An Analysis of the Flora of Southern Africa: Its Characteristics, Relationships, and Origins

Publication Year:

Southern Africa, including Namibia (South West Africa), South Africa, Lesotho, Swaziland, and Botswana, covers an area of ca. 2.5 million km2. The flora comprises ca. 18,500 species in 1,930 genera. There are 10 endemic families, while 80% of the species and 29% of the genera are endemic. Of the five phytogeographic regions recognized, the Cape Floristic Region is the richest and most distinctive, and in this small area there are some 8,550 species in 957 genera. Most of the subcontinent is arid to semiarid. Its rich and diverse flora, contrasting with the relatively depauperate tropical African flora, is believed to have evolved gradually since the early to mid-Tertiary at the southern edge of the tropics as Africa became progressively drier, partly from an ancient southern African temperate flora and partly from a tropical African forest flora. The large number of species in the Cape Region and adjacent arid areas probably evolved recently in the last 1-2 million years as the climate fluctuated violently during the Pleistocene. Peculiarities of the flora include an unusually high proportion of petaloid monocots, a wealth of succulents, mainly in winter rainfall arid areas, large numbers of sclerophyllous to microphyllous shrubs, and very few annuals.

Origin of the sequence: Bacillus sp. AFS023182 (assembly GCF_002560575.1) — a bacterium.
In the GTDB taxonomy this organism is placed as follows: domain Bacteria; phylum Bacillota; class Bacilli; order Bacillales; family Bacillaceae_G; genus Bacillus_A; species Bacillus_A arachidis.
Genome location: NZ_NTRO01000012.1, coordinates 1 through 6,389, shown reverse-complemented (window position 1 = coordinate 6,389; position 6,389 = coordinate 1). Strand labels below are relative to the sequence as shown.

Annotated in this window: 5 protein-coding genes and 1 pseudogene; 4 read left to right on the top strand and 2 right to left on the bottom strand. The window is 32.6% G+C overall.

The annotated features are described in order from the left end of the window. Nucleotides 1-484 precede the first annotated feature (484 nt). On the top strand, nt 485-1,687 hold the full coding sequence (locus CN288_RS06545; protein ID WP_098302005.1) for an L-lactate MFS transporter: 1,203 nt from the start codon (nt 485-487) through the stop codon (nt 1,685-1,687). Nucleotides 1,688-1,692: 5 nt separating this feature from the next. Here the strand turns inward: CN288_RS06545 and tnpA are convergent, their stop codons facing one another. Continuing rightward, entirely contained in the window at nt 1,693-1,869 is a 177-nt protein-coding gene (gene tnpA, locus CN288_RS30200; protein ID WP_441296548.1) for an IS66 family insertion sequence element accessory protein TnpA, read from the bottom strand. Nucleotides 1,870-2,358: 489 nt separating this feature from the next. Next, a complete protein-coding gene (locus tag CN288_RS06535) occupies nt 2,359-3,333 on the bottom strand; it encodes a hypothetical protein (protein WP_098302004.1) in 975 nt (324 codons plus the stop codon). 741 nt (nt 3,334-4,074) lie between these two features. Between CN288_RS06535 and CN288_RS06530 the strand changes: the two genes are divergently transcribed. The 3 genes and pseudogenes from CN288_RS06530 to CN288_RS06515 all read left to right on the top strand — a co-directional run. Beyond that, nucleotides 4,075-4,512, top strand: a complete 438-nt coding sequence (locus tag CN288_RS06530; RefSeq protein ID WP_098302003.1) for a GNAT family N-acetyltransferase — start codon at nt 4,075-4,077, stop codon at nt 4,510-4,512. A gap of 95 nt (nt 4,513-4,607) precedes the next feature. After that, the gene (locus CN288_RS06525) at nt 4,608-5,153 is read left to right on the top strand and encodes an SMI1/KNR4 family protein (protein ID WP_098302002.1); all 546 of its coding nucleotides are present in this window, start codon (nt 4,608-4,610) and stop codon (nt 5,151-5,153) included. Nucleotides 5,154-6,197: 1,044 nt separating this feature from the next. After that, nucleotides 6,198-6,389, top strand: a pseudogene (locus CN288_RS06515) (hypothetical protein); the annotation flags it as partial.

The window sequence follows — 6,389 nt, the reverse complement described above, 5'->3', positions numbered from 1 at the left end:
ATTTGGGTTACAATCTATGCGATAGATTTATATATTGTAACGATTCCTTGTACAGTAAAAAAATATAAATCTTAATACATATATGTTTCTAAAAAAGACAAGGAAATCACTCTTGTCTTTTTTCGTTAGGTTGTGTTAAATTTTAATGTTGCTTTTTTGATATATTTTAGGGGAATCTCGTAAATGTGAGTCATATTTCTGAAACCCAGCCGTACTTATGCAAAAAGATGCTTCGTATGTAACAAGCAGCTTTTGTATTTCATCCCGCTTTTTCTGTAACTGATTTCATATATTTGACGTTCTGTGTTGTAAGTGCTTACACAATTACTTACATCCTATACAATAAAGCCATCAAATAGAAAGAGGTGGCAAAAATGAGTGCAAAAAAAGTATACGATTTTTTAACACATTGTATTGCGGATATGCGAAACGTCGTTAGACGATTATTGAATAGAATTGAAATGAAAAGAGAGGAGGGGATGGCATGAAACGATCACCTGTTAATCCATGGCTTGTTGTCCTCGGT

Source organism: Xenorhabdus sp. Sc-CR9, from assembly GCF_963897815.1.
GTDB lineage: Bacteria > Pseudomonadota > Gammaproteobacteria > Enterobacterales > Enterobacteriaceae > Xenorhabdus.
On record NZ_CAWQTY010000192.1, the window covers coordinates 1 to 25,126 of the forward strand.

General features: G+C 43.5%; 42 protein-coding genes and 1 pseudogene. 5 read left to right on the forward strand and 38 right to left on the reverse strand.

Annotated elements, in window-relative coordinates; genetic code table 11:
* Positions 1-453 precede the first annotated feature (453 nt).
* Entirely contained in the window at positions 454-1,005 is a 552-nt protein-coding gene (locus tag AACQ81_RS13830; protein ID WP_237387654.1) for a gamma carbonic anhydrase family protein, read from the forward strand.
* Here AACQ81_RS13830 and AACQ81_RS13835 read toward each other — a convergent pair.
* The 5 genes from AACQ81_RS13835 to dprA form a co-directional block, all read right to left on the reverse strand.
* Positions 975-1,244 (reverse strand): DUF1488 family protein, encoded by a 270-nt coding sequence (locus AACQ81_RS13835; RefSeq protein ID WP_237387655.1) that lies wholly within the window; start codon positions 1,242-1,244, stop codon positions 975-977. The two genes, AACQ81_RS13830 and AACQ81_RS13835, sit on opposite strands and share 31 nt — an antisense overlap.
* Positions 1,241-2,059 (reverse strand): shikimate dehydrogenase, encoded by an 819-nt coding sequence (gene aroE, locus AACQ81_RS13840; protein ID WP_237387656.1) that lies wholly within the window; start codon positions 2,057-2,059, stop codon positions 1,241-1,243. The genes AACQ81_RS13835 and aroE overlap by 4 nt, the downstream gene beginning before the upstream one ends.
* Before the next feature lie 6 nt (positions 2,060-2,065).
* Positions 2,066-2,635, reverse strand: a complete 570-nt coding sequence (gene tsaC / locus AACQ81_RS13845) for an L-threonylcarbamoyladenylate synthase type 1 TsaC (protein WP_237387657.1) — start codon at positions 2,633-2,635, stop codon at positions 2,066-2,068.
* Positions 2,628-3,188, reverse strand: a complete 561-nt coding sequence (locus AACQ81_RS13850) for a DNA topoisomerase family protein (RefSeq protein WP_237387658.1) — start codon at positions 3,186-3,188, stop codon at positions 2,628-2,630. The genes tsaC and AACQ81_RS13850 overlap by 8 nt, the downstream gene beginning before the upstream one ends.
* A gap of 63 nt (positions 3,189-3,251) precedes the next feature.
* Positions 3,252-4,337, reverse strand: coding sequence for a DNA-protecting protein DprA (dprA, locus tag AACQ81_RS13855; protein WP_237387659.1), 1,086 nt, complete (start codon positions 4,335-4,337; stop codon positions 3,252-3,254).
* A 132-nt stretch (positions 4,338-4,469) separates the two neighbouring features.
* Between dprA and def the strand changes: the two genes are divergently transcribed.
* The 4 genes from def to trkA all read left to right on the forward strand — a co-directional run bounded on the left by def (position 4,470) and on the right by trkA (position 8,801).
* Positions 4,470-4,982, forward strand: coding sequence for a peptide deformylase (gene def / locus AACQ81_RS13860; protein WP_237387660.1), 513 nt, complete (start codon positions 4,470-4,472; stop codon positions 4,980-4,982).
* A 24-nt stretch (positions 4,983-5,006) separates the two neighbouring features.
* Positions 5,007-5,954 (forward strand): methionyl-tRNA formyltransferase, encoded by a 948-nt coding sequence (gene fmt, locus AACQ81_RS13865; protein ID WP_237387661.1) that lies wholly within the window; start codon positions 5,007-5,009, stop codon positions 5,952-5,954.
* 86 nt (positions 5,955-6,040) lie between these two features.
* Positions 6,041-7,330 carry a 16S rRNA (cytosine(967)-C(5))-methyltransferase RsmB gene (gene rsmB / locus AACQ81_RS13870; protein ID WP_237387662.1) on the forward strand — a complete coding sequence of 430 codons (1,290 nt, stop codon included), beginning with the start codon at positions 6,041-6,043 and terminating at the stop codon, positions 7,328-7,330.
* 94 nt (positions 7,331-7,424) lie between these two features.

Publication Title:

Annals of the Missouri Botanical Garden

Item Type:
Journal Article

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